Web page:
Another factor is that if white men are resentfully hoarding and enforcing women’s feminine-coded care work, then their — again, on average — white female partners are liable to be exhausted, to have so-called “compassion fatigue.” It’s a bit of a euphemistic expression and, to reiterate, I don’t mean to be offering excuses, but rather explanations here. To that end: If, as a woman in this position, you’re not consciously questioning or challenging the social norms that mandate you to give enormous amounts of moral, social, and emotional labor to him, to your family, and to your local community, without asking for or receiving much reciprocal care in return, then perceived outsiders who ask for or are suspected of feeling entitled to such care will tend to be unwelcome. That makes it a case not of “punching down,” exactly, but similarly directing resentment outward, or inadvertently taking one’s frustrations out on less powerful people.
How did you come to write about misogyny?
“Misogyny” was a word that first came on my radar in October 2012 when Julia Gillard — then prime minister of my home country of Australia — used it in a speech before parliament. She called out Tony Abbott — then opposition party leader — for his sexist and misogynistic behavior. Although Gillard’s speech went viral, the original occasion for her anger was lost on many people: Abbott had demanded Gillard call for the resignation of one of her ministers, Peter Slipper, who had sent text messages likening women’s genitals to mussels (shucked, he helpfully specified) and calling a female colleague an “ignorant botch,” thanks to the Freudian intervention of auto-correct. But Gillard did not want Slipper to resign; to her mind, he was still a serviceable minister. And she was not sanguine about Abbott “lecturing” her about how to be a feminist. So what began as Gillard’s response to Abbott’s moralistic demands and mansplaining became a speech about sexism and misogyny.
When Gillard’s speech became news, I realized that “misogyny” wasn’t one of my words. Indeed, I couldn’t remember ever having used it myself, nor could I find a precise definition of it in analytic feminist philosophy. It’s also a word that would have been useful to me earlier on in life. I had been one of three girls to attend a hitherto all-boys’ school, the year that it integrated, for my final two years in high school. The experience was not pleasant, to put it mildly. It was a confusing, demoralizing mess of seemingly disparate behaviors and isolated incidents, in a general atmosphere of male hostility — as well as institutional indifference to that hostility.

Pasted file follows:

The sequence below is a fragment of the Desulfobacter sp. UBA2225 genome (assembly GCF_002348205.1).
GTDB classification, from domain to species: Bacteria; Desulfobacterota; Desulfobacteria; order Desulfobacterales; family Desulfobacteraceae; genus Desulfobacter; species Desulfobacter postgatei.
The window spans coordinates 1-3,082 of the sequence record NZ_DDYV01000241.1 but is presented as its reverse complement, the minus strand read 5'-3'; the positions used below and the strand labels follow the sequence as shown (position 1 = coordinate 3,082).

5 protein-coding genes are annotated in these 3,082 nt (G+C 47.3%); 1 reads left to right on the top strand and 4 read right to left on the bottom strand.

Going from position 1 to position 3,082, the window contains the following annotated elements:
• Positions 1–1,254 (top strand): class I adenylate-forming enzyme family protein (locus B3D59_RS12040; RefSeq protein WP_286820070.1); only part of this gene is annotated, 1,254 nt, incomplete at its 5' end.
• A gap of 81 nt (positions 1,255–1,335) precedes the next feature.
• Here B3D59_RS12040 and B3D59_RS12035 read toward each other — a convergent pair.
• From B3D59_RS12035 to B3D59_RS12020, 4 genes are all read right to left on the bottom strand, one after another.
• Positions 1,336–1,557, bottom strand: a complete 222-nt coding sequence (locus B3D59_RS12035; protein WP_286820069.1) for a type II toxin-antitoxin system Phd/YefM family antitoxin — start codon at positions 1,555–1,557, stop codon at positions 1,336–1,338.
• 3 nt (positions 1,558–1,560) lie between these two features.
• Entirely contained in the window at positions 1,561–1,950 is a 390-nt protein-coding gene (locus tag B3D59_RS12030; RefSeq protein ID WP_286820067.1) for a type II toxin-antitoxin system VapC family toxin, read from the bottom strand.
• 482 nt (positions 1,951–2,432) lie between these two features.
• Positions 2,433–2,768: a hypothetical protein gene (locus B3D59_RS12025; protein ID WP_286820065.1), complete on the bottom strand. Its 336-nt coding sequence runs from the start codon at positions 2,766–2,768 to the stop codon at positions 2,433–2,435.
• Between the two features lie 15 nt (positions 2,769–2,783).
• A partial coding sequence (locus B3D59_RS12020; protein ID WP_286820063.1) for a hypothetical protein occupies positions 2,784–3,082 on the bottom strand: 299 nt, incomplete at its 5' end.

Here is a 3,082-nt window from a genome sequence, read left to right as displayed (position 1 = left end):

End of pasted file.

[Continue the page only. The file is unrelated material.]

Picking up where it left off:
As I thought about Gillard’s case and others, I came to suspect a pattern. Girls and women subject to misogyny can be, and often will be, put down in whatever ways are salient or ready to hand — via more or less brazen expressions of visceral disgust, moral disgust, contempt, and indignation — such as Abbott’s “hypocrisy” accusation toward Gillard — by disparaging our intellects, our strength, our competence, our moral characters, our accomplishments, our voices, our bodies, our whatevers, our wherevers. A woman may be subject to lewd sexualization on Monday, Wednesday, and Friday, and called an unf*ckable c*nt on the other days of the week. There will be various levels of post-hoc rationalization of the hostility, which need not be overtly gendered in quality.
The common theme is downranking and humiliating women who step out of line, or have ideas beyond their station. Misogyny is not usually about the way misogynists somehow “see” women; nor is it about disliking or hating any and every woman, or even women generally. Women may be liked just fine until they stray from the designated path, invade male spaces, or threaten to take masculine-coded perks and powers away from comparatively privileged men. Overall, on my account, misogyny is hostility certain women face because they are women in a man’s world — a historical patriarchy — not because they are represented as women in a misogynistic man’s mind.
So the title “Down Girl” refers to this down-ranking of women.
Yes, I wanted to get both at the indefinitely many ways girls and women can be degraded by these misogynistic “down girl” moves, and the fact that — sotto voce — it can be tempting to forestall being taken down by lying down, playing dead, or sort of groveling before one’s master — whether in an enthusiastic or hangdog manner. That is almost always unwitting and can encompass inculcated habits of body and mind that are painful and difficult for girls and women to break. But I still think it is worth it; having one’s will bent to that of dominant men being inimical to freedom.